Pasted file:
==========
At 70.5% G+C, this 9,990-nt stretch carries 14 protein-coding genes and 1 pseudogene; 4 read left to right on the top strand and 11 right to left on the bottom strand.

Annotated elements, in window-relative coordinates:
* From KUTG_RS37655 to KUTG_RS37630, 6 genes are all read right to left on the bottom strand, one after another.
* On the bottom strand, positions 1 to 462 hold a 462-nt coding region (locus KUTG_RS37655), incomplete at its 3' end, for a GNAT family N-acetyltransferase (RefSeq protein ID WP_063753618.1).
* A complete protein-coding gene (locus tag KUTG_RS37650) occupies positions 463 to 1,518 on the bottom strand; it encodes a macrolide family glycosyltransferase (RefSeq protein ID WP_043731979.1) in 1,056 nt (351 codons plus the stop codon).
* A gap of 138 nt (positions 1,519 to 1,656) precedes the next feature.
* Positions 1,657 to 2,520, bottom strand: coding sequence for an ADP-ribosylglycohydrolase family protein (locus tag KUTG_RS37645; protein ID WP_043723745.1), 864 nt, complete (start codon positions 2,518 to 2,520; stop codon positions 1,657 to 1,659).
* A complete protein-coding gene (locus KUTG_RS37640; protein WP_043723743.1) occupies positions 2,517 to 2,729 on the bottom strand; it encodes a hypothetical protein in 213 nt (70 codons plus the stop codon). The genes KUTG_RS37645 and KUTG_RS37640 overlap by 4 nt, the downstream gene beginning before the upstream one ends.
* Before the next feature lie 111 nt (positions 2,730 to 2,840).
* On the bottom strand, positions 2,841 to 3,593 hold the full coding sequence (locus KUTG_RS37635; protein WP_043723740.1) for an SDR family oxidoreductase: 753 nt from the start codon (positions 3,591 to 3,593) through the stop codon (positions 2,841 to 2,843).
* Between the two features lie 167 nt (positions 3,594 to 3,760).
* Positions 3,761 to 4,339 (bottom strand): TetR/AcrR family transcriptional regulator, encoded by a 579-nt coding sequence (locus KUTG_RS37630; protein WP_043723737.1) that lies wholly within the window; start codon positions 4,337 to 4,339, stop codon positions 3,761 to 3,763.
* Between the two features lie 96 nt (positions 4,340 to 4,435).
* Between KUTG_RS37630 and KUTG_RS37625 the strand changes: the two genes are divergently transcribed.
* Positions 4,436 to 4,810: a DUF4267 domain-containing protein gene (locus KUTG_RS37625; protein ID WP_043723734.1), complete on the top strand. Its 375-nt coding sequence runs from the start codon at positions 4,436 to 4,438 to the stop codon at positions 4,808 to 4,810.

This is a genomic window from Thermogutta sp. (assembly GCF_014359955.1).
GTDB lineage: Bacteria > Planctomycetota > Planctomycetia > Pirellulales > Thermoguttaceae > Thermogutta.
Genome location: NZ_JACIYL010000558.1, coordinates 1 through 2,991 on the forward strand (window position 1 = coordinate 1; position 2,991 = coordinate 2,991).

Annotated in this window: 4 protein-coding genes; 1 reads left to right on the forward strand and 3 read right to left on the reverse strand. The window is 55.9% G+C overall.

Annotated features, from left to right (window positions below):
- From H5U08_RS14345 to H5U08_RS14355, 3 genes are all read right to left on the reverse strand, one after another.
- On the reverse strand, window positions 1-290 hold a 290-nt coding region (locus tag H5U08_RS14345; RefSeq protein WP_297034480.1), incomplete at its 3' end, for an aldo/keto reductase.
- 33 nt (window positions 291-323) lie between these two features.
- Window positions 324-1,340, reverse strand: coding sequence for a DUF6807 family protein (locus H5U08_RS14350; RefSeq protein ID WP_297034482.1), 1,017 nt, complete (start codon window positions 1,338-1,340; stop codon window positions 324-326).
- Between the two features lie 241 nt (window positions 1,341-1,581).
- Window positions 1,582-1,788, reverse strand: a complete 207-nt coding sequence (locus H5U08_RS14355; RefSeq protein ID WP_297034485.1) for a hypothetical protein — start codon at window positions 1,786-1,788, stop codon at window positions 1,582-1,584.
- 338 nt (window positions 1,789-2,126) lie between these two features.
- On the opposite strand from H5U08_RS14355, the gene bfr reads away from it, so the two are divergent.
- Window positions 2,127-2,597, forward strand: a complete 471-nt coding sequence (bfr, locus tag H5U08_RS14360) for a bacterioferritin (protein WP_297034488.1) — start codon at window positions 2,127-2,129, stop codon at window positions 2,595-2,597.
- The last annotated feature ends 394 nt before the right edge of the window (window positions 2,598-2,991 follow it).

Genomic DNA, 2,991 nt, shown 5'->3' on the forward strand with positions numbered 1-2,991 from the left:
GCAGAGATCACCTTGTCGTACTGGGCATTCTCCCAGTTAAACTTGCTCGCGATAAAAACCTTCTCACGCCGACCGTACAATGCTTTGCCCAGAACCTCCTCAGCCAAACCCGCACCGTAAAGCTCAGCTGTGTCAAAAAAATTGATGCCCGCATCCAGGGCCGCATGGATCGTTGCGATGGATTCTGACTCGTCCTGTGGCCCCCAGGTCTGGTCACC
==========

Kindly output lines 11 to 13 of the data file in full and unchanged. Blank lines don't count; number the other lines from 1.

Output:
* Between the two features lie 167 nt (positions 3,594 to 3,760).
* Positions 3,761 to 4,339 (bottom strand): TetR/AcrR family transcriptional regulator, encoded by a 579-nt coding sequence (locus KUTG_RS37630; protein WP_043723737.1) that lies wholly within the window; start codon positions 4,337 to 4,339, stop codon positions 3,761 to 3,763.
* Between the two features lie 96 nt (positions 4,340 to 4,435).